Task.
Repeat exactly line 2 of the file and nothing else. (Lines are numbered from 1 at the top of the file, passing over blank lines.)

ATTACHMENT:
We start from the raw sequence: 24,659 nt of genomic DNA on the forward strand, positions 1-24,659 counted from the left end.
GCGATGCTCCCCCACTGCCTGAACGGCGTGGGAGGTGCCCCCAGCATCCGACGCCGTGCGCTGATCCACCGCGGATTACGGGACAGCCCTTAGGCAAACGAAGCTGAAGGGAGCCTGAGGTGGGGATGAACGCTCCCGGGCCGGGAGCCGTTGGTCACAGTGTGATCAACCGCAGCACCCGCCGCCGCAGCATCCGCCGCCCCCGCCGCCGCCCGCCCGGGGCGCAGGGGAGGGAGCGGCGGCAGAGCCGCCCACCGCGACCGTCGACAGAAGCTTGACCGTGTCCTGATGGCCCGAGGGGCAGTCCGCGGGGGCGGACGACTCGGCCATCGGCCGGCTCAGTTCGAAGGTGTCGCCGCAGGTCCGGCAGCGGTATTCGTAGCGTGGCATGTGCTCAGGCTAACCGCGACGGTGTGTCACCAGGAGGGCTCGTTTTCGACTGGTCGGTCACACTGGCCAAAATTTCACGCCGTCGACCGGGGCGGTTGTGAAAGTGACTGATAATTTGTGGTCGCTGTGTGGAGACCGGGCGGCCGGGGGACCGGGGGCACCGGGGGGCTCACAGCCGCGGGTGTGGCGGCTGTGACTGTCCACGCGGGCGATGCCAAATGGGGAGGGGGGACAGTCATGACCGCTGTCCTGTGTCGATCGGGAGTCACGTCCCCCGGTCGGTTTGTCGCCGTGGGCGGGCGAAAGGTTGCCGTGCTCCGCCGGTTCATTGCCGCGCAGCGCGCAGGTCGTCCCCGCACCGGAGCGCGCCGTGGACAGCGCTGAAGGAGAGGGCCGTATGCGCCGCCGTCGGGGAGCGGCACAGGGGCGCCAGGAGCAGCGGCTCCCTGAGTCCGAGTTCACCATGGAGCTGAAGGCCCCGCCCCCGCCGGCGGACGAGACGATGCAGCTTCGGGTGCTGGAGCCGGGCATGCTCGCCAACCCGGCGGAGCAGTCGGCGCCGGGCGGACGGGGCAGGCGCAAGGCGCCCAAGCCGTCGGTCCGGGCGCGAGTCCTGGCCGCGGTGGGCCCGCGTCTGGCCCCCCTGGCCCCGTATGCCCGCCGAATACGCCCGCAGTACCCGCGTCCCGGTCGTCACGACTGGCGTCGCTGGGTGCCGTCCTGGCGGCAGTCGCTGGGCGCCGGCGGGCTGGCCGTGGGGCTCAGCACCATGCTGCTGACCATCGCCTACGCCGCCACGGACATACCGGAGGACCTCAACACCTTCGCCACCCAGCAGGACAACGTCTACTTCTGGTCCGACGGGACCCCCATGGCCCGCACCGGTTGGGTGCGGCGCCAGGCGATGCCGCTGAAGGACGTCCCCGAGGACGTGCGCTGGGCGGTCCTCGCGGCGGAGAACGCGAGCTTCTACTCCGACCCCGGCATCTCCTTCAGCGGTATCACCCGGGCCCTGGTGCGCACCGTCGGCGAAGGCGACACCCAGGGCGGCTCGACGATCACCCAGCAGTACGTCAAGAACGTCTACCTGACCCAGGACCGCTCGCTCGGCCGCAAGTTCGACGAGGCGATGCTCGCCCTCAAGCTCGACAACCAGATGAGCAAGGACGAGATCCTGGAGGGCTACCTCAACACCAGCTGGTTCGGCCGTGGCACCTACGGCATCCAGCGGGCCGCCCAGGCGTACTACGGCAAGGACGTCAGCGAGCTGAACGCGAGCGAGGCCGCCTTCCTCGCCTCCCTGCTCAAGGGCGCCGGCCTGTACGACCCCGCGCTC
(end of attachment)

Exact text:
GCGATGCTCCCCCACTGCCTGAACGGCGTGGGAGGTGCCCCCAGCATCCGACGCCGTGCGCTGATCCACCGCGGATTACGGGACAGCCCTTAGGCAAACGAAGCTGAAGGGAGCCTGAGGTGGGGATGAACGCTCCCGGGCCGGGAGCCGTTGGTCACAGTGTGATCAACCGCAGCACCCGCCGCCGCAGCATCCGCCGCCCCCGCCGCCGCCCGCCCGGGGCGCAGGGGAGGGAGCGGCGGCAGAGCCGCCCACCGCGACCGTCGACAGAAGCTTGACCGTGTCCTGATGGCCCGAGGGGCAGTCCGCGGGGGCGGACGACTCGGCCATCGGCCGGCTCAGTTCGAAGGTGTCGCCGCAGGTCCGGCAGCGGTATTCGTAGCGTGGCATGTGCTCAGGCTAACCGCGACGGTGTGTCACCAGGAGGGCTCGTTTTCGACTGGTCGGTCACACTGGCCAAAATTTCACGCCGTCGACCGGGGCGGTTGTGAAAGTGACTGATAATTTGTGGTCGCTGTGTGGAGACCGGGCGGCCGGGGGACCGGGGGCACCGGGGGGCTCACAGCCGCGGGTGTGGCGGCTGTGACTGTCCACGCGGGCGATGCCAAATGGGGAGGGGGGACAGTCATGACCGCTGTCCTGTGTCGATCGGGAGTCACGTCCCCCGGTCGGTTTGTCGCCGTGGGCGGGCGAAAGGTTGCCGTGCTCCGCCGGTTCATTGCCGCGCAGCGCGCAGGTCGTCCCCGCACCGGAGCGCGCCGTGGACAGCGCTGAAGGAGAGGGCCGTATGCGCCGCCGTCGGGGAGCGGCACAGGGGCGCCAGGAGCAGCGGCTCCCTGAGTCCGAGTTCACCATGGAGCTGAAGGCCCCGCCCCCGCCGGCGGACGAGACGATGCAGCTTCGGGTGCTGGAGCCGGGCATGCTCGCCAACCCGGCGGAGCAGTCGGCGCCGGGCGGACGGGGCAGGCGCAAGGCGCCCAAGCCGTCGGTCCGGGCGCGAGTCCTGGCCGCGGTGGGCCCGCGTCTGGCCCCCCTGGCCCCGTATGCCCGCCGAATACGCCCGCAGTACCCGCGTCCCGGTCGTCACGACTGGCGTCGCTGGGTGCCGTCCTGGCGGCAGTCGCTGGGCGCCGGCGGGCTGGCCGTGGGGCTCAGCACCATGCTGCTGACCATCGCCTACGCCGCCACGGACATACCGGAGGACCTCAACACCTTCGCCACCCAGCAGGACAACGTCTACTTCTGGTCCGACGGGACCCCCATGGCCCGCACCGGTTGGGTGCGGCGCCAGGCGATGCCGCTGAAGGACGTCCCCGAGGACGTGCGCTGGGCGGTCCTCGCGGCGGAGAACGCGAGCTTCTACTCCGACCCCGGCATCTCCTTCAGCGGTATCACCCGGGCCCTGGTGCGCACCGTCGGCGAAGGCGACACCCAGGGCGGCTCGACGATCACCCAGCAGTACGTCAAGAACGTCTACCTGACCCAGGACCGCTCGCTCGGCCGCAAGTTCGACGAGGCGATGCTCGCCCTCAAGCTCGACAACCAGATGAGCAAGGACGAGATCCTGGAGGGCTACCTCAACACCAGCTGGTTCGGCCGTGGCACCTACGGCATCCAGCGGGCCGCCCAGGCGTACTACGGCAAGGACGTCAGCGAGCTGAACGCGAGCGAGGCCGCCTTCCTCGCCTCCCTGCTCAAGGGCGCCGGCCTGTACGACCCCGCGCTC